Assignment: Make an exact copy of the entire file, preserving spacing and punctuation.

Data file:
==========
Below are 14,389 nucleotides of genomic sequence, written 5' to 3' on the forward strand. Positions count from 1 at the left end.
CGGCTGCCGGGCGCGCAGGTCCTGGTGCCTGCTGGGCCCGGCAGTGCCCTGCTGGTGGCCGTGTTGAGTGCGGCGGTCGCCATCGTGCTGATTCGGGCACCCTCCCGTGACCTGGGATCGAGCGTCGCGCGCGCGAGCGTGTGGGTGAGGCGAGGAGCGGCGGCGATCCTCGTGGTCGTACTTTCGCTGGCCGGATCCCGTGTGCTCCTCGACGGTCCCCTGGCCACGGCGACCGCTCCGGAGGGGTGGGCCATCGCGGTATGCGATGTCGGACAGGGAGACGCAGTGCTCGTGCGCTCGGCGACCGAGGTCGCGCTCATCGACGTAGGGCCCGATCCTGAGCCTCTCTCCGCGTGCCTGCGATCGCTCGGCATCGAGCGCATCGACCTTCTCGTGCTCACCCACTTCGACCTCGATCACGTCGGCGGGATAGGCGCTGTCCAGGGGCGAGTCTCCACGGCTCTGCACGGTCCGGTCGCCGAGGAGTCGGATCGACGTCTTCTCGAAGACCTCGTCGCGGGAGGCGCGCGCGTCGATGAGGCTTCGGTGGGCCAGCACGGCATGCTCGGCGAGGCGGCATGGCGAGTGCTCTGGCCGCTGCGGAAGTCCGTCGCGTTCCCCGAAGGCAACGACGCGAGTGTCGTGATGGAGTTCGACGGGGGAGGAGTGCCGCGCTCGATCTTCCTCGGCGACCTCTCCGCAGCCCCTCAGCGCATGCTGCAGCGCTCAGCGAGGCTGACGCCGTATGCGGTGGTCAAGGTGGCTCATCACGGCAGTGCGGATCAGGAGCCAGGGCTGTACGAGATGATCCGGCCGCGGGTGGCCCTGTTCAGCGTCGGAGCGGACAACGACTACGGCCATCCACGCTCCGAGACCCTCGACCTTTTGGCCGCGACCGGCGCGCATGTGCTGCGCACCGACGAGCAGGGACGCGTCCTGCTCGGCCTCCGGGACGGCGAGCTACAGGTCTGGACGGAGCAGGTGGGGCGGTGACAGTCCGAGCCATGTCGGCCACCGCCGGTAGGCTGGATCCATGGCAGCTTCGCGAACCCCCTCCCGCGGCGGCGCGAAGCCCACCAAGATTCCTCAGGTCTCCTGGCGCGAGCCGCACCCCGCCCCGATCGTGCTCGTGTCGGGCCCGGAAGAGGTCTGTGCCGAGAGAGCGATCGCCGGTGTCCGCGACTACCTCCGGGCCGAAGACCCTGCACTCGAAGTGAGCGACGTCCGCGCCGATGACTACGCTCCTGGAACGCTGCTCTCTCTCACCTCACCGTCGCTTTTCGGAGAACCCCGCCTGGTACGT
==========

Below are 14,389 nucleotides of genomic sequence, written 5' to 3' on the forward strand. Positions count from 1 at the left end.
CGGCTGCCGGGCGCGCAGGTCCTGGTGCCTGCTGGGCCCGGCAGTGCCCTGCTGGTGGCCGTGTTGAGTGCGGCGGTCGCCATCGTGCTGATTCGGGCACCCTCCCGTGACCTGGGATCGAGCGTCGCGCGCGCGAGCGTGTGGGTGAGGCGAGGAGCGGCGGCGATCCTCGTGGTCGTACTTTCGCTGGCCGGATCCCGTGTGCTCCTCGACGGTCCCCTGGCCACGGCGACCGCTCCGGAGGGGTGGGCCATCGCGGTATGCGATGTCGGACAGGGAGACGCAGTGCTCGTGCGCTCGGCGACCGAGGTCGCGCTCATCGACGTAGGGCCCGATCCTGAGCCTCTCTCCGCGTGCCTGCGATCGCTCGGCATCGAGCGCATCGACCTTCTCGTGCTCACCCACTTCGACCTCGATCACGTCGGCGGGATAGGCGCTGTCCAGGGGCGAGTCTCCACGGCTCTGCACGGTCCGGTCGCCGAGGAGTCGGATCGACGTCTTCTCGAAGACCTCGTCGCGGGAGGCGCGCGCGTCGATGAGGCTTCGGTGGGCCAGCACGGCATGCTCGGCGAGGCGGCATGGCGAGTGCTCTGGCCGCTGCGGAAGTCCGTCGCGTTCCCCGAAGGCAACGACGCGAGTGTCGTGATGGAGTTCGACGGGGGAGGAGTGCCGCGCTCGATCTTCCTCGGCGACCTCTCCGCAGCCCCTCAGCGCATGCTGCAGCGCTCAGCGAGGCTGACGCCGTATGCGGTGGTCAAGGTGGCTCATCACGGCAGTGCGGATCAGGAGCCAGGGCTGTACGAGATGATCCGGCCGCGGGTGGCCCTGTTCAGCGTCGGAGCGGACAACGACTACGGCCATCCACGCTCCGAGACCCTCGACCTTTTGGCCGCGACCGGCGCGCATGTGCTGCGCACCGACGAGCAGGGACGCGTCCTGCTCGGCCTCCGGGACGGCGAGCTACAGGTCTGGACGGAGCAGGTGGGGCGGTGACAGTCCGAGCCATGTCGGCCACCGCCGGTAGGCTGGATCCATGGCAGCTTCGCGAACCCCCTCCCGCGGCGGCGCGAAGCCCACCAAGATTCCTCAGGTCTCCTGGCGCGAGCCGCACCCCGCCCCGATCGTGCTCGTGTCGGGCCCGGAAGAGGTCTGTGCCGAGAGAGCGATCGCCGGTGTCCGCGACTACCTCCGGGCCGAAGACCCTGCACTCGAAGTGAGCGACGTCCGCGCCGATGACTACGCTCCTGGAACGCTGCTCTCTCTCACCTCACCGTCGCTTTTCGGAGAACCCCGCCTGGTACGT